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Facing up to Facebook Privacy

Facebook is one of the most important social platforms on the internet today. I joined it probably several years ago now, not long after Facebook Applications were introduced.

Those of you that follow me on my personal Short-Form “Bird” Social Media Site Before It Went Terrible account, @strategyoracle will probably know that I keep that account protected — i.e. only those that request to follow me and I allow can read my tweets. I do that because that is the way that I feel most comfortable using the service and it is how Short-Form “Bird” Social Media Site Before It Went Terrible is most useful to me. I have tried using that account both publicly and privately, and ultimately it was more useful and more comfortable to keep it protected.

On Facebook, I have also used the privacy options to make Facebook a tool that is useful to me and that I feel comfortable with. I was able to keep most of my information inside a small group of trusted friends and in doing so, I felt comfortable using it and sharing with it.

In recent years, though, the degree of control that Facebook gives you has eroded. This EFF post demonstrates how the service and its privacy policy has changed in this respect since 2005. I have found it more and more difficult to feel comfortable using Facebook in the context of these changes.

The final straw came today.

Now, it seems that any ‘connection’ that you make — whether it be with a friend, or a page that you ‘like’, has to be public.

Facebook came up with a screen asking me to make many ‘page’ connections public, based on my interests and activities that I had previously entered. Even leaving aside the fact that it showed me interests I had previously deleted from my profile, I was horrified to learn that unchecking all of the boxes to share the information actually removed all that information from my profile! There is now apparently no way to restrict information such as my activities and interests and only show that to trusted people. It’s share all, or have nothing, when it comes to this information.

It is quite clear to me that this is now the choice:

You either use Facebook as publicly as they want you to (even as that changes in the future), or you don’t use it at all.

I choose the latter. Assuming I don’t get convinced otherwise in the next few hours, I consider it pretty likely that I will delete my Facebook account. After all, I can always create one again later.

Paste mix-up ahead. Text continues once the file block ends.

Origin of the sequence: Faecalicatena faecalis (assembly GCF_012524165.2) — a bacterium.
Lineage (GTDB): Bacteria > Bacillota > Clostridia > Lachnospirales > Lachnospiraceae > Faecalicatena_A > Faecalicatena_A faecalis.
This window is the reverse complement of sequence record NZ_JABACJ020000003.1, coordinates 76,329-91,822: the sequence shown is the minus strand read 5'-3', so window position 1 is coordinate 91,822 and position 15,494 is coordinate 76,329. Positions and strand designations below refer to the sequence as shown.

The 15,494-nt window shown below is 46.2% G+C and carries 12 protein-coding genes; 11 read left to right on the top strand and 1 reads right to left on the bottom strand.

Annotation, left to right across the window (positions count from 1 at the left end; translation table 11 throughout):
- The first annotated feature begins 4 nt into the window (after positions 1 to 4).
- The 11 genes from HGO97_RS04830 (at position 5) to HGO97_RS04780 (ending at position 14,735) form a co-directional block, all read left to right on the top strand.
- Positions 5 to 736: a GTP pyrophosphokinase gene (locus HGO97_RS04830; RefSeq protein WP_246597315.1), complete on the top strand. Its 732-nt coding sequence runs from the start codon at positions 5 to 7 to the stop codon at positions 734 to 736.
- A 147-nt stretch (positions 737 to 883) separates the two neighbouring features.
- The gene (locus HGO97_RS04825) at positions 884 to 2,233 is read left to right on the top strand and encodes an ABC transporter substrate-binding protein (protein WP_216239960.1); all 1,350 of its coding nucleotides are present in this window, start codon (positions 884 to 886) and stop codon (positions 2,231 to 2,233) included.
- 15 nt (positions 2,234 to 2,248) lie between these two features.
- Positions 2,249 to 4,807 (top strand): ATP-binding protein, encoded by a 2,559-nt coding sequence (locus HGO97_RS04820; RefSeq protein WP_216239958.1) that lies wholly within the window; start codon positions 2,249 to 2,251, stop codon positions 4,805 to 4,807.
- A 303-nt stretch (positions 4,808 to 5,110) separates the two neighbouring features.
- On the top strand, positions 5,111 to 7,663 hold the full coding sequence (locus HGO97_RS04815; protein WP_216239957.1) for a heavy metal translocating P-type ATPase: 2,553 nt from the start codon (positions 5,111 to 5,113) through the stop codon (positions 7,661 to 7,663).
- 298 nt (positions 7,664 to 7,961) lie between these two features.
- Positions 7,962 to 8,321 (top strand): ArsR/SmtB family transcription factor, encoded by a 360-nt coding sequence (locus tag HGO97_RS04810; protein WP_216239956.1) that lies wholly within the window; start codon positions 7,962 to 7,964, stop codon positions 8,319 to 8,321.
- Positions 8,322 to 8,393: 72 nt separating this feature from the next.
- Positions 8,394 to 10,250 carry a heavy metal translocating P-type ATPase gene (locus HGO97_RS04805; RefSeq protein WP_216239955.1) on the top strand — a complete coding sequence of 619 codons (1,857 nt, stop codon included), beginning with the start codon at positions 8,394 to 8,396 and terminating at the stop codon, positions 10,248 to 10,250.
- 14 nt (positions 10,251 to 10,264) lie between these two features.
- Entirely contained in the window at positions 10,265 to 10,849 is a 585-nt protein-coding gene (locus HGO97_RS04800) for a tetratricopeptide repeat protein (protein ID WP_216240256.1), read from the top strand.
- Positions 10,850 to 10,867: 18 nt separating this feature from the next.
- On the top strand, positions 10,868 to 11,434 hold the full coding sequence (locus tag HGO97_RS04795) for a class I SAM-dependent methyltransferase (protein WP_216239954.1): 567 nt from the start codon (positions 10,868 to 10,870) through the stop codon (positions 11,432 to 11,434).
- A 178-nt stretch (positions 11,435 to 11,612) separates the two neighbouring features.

I am hugely disappointed that it seems Facebook doesn᾿t seem to respect people who are more private by nature. I am sorry to all those who may prefer Facebook as a medium for communication and will not be able to contact me there.

UPDATE: I went ahead with the delete. I can always create an account again later and remember you can always send me an email or request to follow me on Short-Form “Bird” Social Media Site Before It Went Terrible (or follow my public Short-Form “Bird” Social Media Site Before It Went Terrible account too).

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  1. Al wrote:

    I just read this post and your previous back to back. I like the disparity between wanting to keep your Facebook profile secret but “The web should be open.” from the previous post.

    I take the view that anything I put on the web (Twitter, Facebook) is public and amend the amount of information I publish to fit that. Works for me I guess!

    Thursday, May 20, 2010 at 11:25 | Permalink |
  2. Peter wrote:


    Commenting on blogs has, for the most part, always been something you do completely publicly on a public web page, such as this one.

    Posting all sorts of personal information to a social network, or sharing much more personal things on Twitter is a different thing entirely in my mind. I have always had an expectation that if I am being asked to put information I consider personal into such a service, I retain the control over where that information goes. If that control isn’t there, I won’t be comfortable with the service (as has now happened with Facebook).

    You have hit the nail on the head though with “works for me”. I found a way of using Facebook and Twitter that works for me and that I feel comfortable with. I left Facebook because that way of working was taken away.

    Thursday, May 20, 2010 at 12:25 | Permalink |

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    […] a strong proponent of users having control over their privacy online, I am pleased that the Do Not Track initiative, for indicating the […]

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